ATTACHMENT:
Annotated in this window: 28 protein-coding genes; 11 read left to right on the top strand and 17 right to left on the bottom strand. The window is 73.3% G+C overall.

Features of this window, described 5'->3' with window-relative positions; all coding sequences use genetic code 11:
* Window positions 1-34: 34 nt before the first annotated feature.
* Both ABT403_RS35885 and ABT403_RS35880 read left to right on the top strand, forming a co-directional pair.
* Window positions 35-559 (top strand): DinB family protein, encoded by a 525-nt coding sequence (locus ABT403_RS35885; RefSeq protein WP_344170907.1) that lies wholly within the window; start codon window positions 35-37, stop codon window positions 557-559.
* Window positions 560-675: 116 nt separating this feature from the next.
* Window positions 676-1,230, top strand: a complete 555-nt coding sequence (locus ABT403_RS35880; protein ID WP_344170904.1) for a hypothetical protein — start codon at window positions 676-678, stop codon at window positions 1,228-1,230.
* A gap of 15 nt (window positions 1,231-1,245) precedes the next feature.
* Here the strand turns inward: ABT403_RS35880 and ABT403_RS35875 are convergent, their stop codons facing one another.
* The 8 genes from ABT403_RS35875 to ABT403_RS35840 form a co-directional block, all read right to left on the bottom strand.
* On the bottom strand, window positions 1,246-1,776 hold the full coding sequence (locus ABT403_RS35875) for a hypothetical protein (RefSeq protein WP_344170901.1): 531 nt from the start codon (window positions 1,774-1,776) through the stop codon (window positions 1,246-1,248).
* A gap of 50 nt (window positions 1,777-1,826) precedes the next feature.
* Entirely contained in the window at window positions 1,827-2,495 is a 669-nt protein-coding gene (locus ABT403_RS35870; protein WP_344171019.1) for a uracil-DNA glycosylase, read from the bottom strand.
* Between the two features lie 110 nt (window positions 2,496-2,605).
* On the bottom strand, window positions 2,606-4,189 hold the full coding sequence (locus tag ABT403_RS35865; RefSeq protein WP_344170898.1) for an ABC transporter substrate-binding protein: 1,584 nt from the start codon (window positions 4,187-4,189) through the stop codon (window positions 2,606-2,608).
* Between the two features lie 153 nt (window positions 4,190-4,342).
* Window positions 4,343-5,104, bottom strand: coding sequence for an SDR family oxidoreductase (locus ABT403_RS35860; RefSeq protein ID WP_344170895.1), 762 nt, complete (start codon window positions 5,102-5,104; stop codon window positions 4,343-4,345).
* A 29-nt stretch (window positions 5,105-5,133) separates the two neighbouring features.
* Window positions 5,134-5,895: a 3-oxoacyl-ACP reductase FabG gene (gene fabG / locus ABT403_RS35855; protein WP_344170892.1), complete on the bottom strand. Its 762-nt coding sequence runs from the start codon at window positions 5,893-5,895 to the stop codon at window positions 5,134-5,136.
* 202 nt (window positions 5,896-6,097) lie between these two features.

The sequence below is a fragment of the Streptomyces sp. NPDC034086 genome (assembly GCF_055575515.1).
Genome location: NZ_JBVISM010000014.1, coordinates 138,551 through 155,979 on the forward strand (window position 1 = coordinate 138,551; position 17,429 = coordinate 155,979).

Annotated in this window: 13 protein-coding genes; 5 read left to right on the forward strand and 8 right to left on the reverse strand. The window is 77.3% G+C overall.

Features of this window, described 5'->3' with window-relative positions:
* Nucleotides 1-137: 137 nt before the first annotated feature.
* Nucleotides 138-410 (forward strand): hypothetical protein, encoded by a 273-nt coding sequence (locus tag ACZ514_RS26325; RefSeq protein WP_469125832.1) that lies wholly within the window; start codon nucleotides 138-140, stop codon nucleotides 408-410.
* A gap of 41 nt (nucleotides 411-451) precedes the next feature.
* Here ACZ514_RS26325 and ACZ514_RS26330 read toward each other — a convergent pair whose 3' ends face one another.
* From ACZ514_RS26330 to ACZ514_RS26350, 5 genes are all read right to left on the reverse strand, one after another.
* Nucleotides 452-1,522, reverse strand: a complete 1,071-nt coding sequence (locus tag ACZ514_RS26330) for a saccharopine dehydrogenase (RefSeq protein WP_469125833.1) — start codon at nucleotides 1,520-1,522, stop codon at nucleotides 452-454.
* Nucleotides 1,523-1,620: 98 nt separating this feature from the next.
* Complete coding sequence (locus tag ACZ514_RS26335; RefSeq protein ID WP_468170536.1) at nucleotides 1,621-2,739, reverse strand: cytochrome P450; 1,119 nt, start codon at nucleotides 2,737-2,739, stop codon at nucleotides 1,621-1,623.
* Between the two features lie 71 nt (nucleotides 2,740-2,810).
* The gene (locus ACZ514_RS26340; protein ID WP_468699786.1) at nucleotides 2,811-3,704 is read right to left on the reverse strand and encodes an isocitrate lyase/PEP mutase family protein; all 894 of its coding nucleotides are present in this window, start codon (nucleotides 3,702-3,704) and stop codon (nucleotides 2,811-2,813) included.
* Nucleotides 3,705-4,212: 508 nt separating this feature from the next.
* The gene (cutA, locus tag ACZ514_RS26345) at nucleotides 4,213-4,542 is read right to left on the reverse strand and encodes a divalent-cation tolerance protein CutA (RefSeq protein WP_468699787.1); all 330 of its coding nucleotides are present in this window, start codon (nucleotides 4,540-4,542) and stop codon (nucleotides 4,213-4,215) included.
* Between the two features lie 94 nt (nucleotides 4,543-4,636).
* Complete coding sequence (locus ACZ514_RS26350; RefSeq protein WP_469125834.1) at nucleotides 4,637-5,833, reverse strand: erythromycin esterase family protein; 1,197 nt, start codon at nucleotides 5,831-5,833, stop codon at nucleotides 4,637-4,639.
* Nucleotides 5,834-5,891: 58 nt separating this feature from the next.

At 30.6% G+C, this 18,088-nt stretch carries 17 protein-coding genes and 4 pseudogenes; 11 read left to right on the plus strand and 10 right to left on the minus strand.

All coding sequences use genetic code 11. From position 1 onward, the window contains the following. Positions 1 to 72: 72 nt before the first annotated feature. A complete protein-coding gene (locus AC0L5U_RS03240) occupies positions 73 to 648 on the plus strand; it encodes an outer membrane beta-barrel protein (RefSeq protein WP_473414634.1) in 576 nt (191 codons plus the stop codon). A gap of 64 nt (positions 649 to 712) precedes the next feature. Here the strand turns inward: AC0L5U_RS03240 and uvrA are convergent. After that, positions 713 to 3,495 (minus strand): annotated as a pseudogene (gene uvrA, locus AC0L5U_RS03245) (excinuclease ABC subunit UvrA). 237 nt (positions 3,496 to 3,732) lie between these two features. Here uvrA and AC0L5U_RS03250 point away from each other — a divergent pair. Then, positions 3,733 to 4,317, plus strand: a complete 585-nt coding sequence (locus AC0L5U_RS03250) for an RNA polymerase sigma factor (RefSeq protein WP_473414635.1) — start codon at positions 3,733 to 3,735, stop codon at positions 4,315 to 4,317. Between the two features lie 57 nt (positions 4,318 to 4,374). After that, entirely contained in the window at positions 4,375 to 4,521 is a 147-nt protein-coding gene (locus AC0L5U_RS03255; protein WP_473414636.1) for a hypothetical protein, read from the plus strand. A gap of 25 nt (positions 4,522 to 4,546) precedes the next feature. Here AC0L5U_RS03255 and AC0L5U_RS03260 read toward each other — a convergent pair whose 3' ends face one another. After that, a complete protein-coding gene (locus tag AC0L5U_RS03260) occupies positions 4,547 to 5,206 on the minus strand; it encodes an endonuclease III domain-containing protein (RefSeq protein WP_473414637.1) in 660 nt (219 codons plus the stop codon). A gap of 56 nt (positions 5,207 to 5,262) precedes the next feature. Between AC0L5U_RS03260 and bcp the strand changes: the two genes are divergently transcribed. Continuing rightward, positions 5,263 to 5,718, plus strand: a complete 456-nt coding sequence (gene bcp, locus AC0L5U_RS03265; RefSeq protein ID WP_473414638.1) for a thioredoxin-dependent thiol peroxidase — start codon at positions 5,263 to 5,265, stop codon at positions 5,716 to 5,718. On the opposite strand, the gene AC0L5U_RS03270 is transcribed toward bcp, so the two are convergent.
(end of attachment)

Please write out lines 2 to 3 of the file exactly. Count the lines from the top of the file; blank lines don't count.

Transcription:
Features of this window, described 5'->3' with window-relative positions; all coding sequences use genetic code 11:
* Window positions 1-34: 34 nt before the first annotated feature.